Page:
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‘Tale Alimi: 5 Tips for Business Owners to Build a Good Customer Service Reputation

Tale Alimi



I followed a Twitter conversation a couple of weeks ago when a popular actress asked people to comment on the customer service of various companies they had experienced. It was a moment of truth as many companies received strong criticism and were called out publicly for their less- than-average customer service. Popular telecommunications, banking and ecommerce companies were lashed for their ‘insensitivity’ to customers. On the other hand, a few companies were praised for their willingness to bend over backwards to delight their customers.

Truthfully there is no better time for customer service excellence than this age of social media where you get instant judgment or commendation with a tweet or post. Research has shown that unsatisfied customers are more likely to talk about your business than satisfied customers. And one unsatisfied customer can do more harm to your reputation than anything else. An unsatisfied customer that is properly treated and compensated can become a raving fan and tell more people about your business.

So as a Small & Medium-sized Enterprise (SME) or entrepreneur with not as much publicity as the big companies, you can build your business brand and reputation with outstanding customer service.

Here are some guidelines you need to consider:

Have a standard service delivery process
This should be a documented process of how you would attend to customers who patronize your products or service. It should be well communicated to your staff or colleagues. There should also be ways to check and ensure compliance. Consistency helps to build trust in your brand and your customers know what to expect from you.

Design a complaint management system
This is the process through which customer’s complaint would be handled and make it clear to your customers either through an FAQ on your website, or having a customer complaint phone number or email that customers can reach. Once a customer makes a complaint, ensure that it is attended to as soon as possible because a disgruntled customer might start causing havoc before you reach them.

Have a customer loyalty or appreciation scheme
A loyalty or appreciation scheme is your way to ensure that customers remain invested in your business for the long term. Loyal customers can become marketers for your business and they guarantee a long term return on investment. So ensure you treat them well and give them special loyalty privileges’.

Train your customer-facing staff
You, and your customer-facing staff, should have some core skills like listening, communication and problem solving – to ensure your customers do not go away dissatisfied. Communication is usually at the heart of most customer complaints and issues. So you need to know when to apologize and when to explain in a tone that is palatable to your customers.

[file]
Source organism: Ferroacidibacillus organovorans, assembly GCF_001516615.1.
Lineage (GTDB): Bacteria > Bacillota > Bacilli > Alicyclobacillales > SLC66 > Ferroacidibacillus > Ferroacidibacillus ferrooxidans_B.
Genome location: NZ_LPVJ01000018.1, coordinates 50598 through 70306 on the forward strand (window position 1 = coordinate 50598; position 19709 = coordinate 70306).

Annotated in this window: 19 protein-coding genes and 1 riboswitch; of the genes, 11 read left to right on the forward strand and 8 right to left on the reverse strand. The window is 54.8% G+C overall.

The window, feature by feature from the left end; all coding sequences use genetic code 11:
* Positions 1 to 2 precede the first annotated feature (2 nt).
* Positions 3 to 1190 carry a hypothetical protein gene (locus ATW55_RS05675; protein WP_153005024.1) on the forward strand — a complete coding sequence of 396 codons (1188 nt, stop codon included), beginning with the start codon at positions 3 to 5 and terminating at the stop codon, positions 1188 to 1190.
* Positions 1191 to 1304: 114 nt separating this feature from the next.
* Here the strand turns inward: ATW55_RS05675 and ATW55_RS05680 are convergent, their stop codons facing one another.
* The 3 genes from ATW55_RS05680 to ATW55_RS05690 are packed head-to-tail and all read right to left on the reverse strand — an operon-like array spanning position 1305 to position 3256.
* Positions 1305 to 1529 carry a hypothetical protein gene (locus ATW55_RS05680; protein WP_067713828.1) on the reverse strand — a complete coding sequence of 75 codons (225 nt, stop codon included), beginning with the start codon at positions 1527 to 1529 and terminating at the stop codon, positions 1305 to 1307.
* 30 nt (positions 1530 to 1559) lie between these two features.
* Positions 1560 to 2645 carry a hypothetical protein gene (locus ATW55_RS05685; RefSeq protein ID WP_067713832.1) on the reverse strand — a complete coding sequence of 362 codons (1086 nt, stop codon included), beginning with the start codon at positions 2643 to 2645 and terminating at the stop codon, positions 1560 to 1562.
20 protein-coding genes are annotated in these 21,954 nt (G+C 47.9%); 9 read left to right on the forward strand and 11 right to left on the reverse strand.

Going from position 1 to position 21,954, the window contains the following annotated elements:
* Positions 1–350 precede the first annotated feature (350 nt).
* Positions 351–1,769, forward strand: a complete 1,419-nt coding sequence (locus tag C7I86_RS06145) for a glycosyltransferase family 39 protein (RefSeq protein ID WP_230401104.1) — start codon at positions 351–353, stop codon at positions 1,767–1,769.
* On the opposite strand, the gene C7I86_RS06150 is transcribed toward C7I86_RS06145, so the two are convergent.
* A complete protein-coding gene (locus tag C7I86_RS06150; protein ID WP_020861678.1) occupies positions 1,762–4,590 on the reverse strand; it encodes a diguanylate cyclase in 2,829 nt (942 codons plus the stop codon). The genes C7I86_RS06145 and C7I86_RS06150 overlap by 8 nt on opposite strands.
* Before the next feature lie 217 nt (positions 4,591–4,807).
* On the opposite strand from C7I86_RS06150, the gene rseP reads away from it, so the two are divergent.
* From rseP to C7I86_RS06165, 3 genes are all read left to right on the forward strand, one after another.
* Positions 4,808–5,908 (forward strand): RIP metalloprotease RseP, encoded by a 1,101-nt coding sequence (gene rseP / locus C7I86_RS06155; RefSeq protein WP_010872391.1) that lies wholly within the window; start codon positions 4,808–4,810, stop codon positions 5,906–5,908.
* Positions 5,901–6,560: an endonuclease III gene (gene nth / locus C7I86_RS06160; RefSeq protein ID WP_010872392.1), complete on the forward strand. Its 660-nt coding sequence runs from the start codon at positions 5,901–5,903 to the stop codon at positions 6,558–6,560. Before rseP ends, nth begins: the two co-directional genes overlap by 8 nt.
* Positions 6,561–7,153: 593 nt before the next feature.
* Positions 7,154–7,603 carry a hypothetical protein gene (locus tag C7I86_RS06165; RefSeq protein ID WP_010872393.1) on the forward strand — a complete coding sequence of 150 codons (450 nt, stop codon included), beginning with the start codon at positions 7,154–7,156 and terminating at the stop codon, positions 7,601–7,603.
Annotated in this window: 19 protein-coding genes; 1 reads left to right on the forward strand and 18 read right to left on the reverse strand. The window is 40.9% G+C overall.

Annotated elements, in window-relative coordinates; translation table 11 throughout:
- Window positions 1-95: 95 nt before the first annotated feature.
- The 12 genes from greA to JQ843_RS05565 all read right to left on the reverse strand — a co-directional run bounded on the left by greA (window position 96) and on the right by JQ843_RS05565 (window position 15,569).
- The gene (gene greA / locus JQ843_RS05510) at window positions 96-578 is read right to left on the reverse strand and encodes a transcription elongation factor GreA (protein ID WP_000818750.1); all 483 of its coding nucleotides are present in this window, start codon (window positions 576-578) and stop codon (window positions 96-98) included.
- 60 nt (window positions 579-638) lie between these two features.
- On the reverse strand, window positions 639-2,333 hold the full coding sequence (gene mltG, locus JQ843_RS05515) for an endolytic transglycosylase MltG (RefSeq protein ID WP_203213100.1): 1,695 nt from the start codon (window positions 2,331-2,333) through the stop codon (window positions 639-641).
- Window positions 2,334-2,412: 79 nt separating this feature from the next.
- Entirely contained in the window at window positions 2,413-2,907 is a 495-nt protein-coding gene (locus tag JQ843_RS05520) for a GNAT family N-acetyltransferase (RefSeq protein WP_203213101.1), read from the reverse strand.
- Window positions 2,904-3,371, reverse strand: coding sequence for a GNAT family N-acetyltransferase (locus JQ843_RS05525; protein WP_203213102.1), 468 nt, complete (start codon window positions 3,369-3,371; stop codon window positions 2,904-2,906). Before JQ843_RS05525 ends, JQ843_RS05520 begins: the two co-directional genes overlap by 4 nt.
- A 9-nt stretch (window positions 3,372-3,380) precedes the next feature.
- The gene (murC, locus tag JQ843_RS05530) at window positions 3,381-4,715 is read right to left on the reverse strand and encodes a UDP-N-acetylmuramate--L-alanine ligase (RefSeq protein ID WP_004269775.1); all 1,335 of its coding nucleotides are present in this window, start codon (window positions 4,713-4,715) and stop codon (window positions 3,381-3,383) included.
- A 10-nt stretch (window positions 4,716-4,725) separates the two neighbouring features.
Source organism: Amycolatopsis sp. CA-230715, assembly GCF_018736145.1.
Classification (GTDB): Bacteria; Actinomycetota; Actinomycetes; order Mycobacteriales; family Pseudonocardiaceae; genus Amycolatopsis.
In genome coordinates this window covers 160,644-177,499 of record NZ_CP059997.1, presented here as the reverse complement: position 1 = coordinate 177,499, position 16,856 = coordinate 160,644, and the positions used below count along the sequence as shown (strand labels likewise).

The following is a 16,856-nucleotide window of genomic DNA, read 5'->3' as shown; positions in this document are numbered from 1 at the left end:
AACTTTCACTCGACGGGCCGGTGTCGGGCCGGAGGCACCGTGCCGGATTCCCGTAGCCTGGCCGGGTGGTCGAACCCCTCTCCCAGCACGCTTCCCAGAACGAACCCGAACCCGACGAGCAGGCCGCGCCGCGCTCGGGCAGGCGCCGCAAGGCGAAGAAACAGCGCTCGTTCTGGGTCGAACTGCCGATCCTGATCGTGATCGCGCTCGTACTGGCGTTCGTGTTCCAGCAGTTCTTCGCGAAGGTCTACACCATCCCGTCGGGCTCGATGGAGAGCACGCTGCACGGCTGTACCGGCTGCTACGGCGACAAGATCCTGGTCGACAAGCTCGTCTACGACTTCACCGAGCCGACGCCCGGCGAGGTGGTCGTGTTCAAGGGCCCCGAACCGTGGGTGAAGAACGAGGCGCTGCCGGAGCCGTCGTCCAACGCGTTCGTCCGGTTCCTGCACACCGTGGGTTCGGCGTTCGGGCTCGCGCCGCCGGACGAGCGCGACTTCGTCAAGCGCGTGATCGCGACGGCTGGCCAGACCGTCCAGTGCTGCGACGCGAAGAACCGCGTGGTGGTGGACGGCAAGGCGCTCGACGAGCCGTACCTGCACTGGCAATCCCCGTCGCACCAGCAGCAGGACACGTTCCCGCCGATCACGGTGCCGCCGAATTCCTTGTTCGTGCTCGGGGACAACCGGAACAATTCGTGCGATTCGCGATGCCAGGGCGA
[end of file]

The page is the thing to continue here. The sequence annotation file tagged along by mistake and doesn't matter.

Know where to draw the line
I am an advocate of great customer service, but I also recognize that some customers might be extremely difficult and you might have to ‘fire’ them. Your complaint management system should have a limit to which you can go and you have to communicate as clearly and politely as possible to your customers. It is a difficult task, but you have to keep your eye on the big picture which is balancing customer satisfaction while still running a profitable business.

I hope you would do your best to turn your customers into raving fans who would promote your business and not raving foes who would soil your business reputation. If you would like more information on customer management, you can also read this article: Make your customers work for you.

Photo Credit: Dreamstime | Szefei 

'Tale Alimi is the Co-founder and current CEO of Owoafara, a fund matching and business support platform for African MSME's. She is also the Lead strategist of Tale Alimi Global; a strategy consulting boutique focused on working with visionary and forward thinking SME's to take their business from small to scale. She is the author of Uplevel and her latest book Small to Scale. She has a Masters in Business Administration from Lagos business school, a certificate in personal coaching from the coaching academy UK. She is a social innovation fellow with the startingbloc institute in the United States. When she is not thinking about innovative business models, she is an avid fitness enthusiast. Learn more about her new startup Owoafara:( Get daily business inspiration when you follow her on twitter ( and get an insight into her life on Instagram (

1 Comment

  1. Tosin

    August 31, 2015 at 11:57 am

    don’t get me started.

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